Visits to primary care physicians among persons who inject drugs at high risk of Hepatitis C Virus infection: room for improvement
Article [Accepted Manuscript]
Is part ofJournal of Viral Hepatitis ; 22
- Faculté de médecine - Département de médecine de famille et médecine d'urgence
Abstract: The role of primary care physicians (PCP) in Hepatitis C Virus (HCV) prevention is increasingly emphasized. Yet, little is known about the patterns of contacts with PCP among persons who inject drugs (PWID). We sought to assess the six-month prevalence of PCP visiting among PWID at risk of HCV infection, and to explore the associated factors. Baseline data were collected from HCV-seronegative PWID recruited in HEPCO, an observational Hepatitis Cohort study (2004-2011) in Montreal, Canada. An interviewer-administered questionnaire elicited information on socio-demographic factors, drug use patterns, and health care services utilization. Blood samples were tested for HCV antibodies. Using the Gelberg-Andersen Behavioral Model, hierarchical logistic regression analyses were conducted to identify predisposing, need and enabling factors associated with PCP visiting. Of the 349 participants (mean age=34; 80.8% male), 32.1% reported visiting a PCP. In the multivariate model, among predisposing factors, male gender (Adjusted Odds Ratio [AOR]=0.45, [0.25-0.83], chronic homelessness (AOR=0.08, [0.01-0.67]), cocaine injection (AOR=0.46, [0.28-0.76]) and reporting greater illegal or semi-legal income (AOR=0.48, [0.27-0.85]) were negatively associated with PCP visits. Markers of need were not associated with the outcome. Among enabling factors, contact with street nurses (AOR=3.86, [1.49-9.90]) and food banks (AOR=2.01, [1.20-3.37]) were positively associated with PCP visiting. Only one third of participating PWID reported a recent visit to a PCP. While a host of predisposing factors seems to hamper timely contacts with PCP among high-risk PWID, community-based support services may play an important role in initiating dialogue with primary health care services in this population.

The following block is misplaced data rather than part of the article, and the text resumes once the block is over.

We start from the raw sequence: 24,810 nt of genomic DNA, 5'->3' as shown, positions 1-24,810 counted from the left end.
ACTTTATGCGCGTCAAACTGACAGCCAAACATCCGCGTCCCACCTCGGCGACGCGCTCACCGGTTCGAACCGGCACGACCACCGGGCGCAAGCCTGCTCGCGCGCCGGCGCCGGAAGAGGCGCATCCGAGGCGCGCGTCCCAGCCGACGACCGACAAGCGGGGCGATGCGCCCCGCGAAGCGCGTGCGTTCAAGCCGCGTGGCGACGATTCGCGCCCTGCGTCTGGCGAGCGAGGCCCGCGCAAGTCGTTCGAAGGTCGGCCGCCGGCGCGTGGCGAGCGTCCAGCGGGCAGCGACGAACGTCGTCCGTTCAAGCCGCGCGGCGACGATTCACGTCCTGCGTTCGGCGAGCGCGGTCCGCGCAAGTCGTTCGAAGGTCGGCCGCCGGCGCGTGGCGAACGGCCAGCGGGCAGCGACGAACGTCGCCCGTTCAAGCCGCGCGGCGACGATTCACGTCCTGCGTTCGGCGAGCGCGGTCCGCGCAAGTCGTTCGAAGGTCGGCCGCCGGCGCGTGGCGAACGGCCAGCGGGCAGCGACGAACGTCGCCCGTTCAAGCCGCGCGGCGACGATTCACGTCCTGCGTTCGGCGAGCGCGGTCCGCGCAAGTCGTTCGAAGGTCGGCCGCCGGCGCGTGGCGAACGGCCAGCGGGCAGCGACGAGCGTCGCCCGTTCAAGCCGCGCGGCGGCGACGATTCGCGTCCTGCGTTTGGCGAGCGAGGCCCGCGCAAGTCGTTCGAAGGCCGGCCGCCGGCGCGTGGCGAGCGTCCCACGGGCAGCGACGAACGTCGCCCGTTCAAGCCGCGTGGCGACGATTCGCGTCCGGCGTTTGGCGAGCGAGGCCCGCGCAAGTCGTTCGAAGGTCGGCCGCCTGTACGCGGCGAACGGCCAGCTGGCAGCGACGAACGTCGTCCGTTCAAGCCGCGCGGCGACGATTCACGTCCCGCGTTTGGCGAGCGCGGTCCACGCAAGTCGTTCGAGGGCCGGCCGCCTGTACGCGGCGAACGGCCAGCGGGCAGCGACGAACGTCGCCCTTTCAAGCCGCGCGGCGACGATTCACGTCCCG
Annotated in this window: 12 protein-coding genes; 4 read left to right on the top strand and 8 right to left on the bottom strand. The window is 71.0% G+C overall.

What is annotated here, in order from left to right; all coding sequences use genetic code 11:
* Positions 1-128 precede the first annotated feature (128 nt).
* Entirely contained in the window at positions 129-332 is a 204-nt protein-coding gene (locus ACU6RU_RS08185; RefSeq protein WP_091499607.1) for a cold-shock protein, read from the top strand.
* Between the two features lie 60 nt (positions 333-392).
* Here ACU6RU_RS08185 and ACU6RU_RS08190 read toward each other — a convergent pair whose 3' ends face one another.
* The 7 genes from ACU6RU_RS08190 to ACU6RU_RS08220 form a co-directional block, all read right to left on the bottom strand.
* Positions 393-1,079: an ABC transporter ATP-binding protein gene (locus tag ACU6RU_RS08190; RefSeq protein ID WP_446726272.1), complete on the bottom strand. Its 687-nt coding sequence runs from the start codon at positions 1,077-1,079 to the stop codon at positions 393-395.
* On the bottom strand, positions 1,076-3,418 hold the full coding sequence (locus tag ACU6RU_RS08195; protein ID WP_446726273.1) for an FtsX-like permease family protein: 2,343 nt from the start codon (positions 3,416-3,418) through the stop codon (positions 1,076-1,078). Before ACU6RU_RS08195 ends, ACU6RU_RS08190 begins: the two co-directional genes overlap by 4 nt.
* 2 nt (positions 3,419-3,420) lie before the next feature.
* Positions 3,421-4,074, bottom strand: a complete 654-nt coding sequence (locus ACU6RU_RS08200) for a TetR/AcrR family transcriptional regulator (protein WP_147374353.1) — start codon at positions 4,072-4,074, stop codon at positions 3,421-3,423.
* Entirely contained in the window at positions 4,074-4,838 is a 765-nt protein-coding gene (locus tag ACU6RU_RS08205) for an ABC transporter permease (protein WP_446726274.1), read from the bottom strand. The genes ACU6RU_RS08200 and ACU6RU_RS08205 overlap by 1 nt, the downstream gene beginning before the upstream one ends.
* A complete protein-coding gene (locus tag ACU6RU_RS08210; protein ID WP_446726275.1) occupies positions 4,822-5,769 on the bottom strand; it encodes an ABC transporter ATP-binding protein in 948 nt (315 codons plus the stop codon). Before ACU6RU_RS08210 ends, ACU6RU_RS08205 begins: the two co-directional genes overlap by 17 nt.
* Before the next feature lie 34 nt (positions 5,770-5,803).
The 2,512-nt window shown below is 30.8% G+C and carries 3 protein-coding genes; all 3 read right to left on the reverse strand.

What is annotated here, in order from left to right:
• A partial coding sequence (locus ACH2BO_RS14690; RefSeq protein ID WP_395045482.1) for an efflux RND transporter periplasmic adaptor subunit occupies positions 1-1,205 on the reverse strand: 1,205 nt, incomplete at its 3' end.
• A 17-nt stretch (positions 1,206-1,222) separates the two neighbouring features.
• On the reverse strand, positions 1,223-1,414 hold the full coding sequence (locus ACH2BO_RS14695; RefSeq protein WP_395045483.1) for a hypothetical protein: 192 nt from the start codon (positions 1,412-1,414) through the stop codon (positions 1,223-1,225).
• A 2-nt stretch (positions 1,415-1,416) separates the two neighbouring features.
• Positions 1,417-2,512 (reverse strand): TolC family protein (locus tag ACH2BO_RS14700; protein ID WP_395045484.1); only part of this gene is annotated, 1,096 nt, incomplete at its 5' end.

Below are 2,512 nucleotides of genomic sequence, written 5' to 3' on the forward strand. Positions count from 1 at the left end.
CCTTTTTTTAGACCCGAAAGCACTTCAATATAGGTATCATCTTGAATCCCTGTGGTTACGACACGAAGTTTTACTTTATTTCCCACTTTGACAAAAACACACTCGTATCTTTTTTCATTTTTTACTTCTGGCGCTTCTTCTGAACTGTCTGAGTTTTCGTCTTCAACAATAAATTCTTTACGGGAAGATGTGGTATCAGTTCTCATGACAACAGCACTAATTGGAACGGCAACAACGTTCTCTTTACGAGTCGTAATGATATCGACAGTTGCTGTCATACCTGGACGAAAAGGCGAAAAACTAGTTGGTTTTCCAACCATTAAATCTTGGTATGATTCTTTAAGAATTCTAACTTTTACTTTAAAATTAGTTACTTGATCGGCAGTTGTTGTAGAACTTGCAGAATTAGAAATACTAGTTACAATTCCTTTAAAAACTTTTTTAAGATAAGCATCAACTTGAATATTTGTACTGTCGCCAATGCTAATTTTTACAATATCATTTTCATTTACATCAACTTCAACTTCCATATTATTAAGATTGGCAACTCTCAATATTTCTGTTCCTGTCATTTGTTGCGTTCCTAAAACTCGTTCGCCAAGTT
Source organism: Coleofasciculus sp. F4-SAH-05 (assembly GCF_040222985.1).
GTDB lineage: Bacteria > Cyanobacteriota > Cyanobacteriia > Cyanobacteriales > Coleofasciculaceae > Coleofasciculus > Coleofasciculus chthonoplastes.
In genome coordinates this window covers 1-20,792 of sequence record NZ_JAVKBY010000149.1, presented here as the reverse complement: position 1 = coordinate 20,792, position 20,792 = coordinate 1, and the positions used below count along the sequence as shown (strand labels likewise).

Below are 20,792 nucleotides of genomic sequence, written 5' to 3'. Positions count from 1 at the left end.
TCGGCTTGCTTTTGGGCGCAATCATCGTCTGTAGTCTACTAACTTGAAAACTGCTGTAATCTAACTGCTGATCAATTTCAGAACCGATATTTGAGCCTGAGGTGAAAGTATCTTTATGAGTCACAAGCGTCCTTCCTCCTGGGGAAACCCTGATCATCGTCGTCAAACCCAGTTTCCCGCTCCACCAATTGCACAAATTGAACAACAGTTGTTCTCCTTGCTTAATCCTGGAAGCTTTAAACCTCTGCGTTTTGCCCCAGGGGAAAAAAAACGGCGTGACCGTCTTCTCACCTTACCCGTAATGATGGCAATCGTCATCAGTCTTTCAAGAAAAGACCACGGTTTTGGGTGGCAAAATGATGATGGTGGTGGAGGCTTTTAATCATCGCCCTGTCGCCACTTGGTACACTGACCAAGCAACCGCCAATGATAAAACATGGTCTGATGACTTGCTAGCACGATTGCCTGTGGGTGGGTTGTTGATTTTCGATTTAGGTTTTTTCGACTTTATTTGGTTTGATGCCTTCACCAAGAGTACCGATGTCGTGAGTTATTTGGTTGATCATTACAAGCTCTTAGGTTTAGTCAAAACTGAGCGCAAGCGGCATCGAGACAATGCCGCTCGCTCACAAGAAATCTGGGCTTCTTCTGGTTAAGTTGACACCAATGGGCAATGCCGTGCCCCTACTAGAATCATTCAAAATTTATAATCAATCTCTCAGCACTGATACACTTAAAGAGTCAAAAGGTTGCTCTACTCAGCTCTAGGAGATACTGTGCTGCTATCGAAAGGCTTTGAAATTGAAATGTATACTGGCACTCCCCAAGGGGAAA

Artenie AA, Jutras-Aswad D, Roy E, Zang G, Bamvita JM, Lévesque A, Bruneau J. Visits to primary care physicians among persons who inject drugs at high risk of Hepatitis C Virus infection: room for improvement. Journal of Viral Hepatitis 2015; 22:792-799.